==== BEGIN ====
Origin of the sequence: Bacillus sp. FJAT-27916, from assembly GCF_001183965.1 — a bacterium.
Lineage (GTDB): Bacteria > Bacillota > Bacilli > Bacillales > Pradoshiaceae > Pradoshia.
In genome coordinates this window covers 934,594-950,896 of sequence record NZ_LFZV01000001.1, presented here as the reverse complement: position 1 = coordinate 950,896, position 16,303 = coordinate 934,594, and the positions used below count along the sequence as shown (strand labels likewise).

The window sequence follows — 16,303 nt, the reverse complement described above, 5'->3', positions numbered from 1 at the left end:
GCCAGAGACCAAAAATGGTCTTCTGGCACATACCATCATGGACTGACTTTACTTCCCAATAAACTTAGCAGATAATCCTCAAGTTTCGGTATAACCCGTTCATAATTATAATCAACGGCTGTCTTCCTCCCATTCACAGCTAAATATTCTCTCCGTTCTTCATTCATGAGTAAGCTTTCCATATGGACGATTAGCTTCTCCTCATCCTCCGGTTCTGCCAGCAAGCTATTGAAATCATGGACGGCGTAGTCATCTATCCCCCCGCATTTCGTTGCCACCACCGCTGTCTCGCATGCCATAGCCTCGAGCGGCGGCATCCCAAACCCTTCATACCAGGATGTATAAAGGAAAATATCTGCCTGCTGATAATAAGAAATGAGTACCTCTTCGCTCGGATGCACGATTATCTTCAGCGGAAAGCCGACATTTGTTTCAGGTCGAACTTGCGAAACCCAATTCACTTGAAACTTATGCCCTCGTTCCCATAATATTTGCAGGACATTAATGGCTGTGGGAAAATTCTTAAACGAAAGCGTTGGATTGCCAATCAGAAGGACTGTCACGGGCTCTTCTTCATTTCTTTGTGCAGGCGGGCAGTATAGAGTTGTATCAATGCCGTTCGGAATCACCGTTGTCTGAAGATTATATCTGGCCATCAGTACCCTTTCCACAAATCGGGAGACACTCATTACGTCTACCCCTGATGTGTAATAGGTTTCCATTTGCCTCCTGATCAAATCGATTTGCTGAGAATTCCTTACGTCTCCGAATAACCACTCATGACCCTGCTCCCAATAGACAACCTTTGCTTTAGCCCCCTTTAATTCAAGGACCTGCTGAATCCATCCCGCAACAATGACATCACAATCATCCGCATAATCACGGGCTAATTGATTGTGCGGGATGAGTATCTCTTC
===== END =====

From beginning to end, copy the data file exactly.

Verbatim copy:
Origin of the sequence: Bacillus sp. FJAT-27916, from assembly GCF_001183965.1 — a bacterium.
Lineage (GTDB): Bacteria > Bacillota > Bacilli > Bacillales > Pradoshiaceae > Pradoshia.
In genome coordinates this window covers 934,594-950,896 of sequence record NZ_LFZV01000001.1, presented here as the reverse complement: position 1 = coordinate 950,896, position 16,303 = coordinate 934,594, and the positions used below count along the sequence as shown (strand labels likewise).

The window sequence follows — 16,303 nt, the reverse complement described above, 5'->3', positions numbered from 1 at the left end:
GCCAGAGACCAAAAATGGTCTTCTGGCACATACCATCATGGACTGACTTTACTTCCCAATAAACTTAGCAGATAATCCTCAAGTTTCGGTATAACCCGTTCATAATTATAATCAACGGCTGTCTTCCTCCCATTCACAGCTAAATATTCTCTCCGTTCTTCATTCATGAGTAAGCTTTCCATATGGACGATTAGCTTCTCCTCATCCTCCGGTTCTGCCAGCAAGCTATTGAAATCATGGACGGCGTAGTCATCTATCCCCCCGCATTTCGTTGCCACCACCGCTGTCTCGCATGCCATAGCCTCGAGCGGCGGCATCCCAAACCCTTCATACCAGGATGTATAAAGGAAAATATCTGCCTGCTGATAATAAGAAATGAGTACCTCTTCGCTCGGATGCACGATTATCTTCAGCGGAAAGCCGACATTTGTTTCAGGTCGAACTTGCGAAACCCAATTCACTTGAAACTTATGCCCTCGTTCCCATAATATTTGCAGGACATTAATGGCTGTGGGAAAATTCTTAAACGAAAGCGTTGGATTGCCAATCAGAAGGACTGTCACGGGCTCTTCTTCATTTCTTTGTGCAGGCGGGCAGTATAGAGTTGTATCAATGCCGTTCGGAATCACCGTTGTCTGAAGATTATATCTGGCCATCAGTACCCTTTCCACAAATCGGGAGACACTCATTACGTCTACCCCTGATGTGTAATAGGTTTCCATTTGCCTCCTGATCAAATCGATTTGCTGAGAATTCCTTACGTCTCCGAATAACCACTCATGACCCTGCTCCCAATAGACAACCTTTGCTTTAGCCCCCTTTAATTCAAGGACCTGCTGAATCCATCCCGCAACAATGACATCACAATCATCCGCATAATCACGGGCTAATTGATTGTGCGGGATGAGTATCTCTTC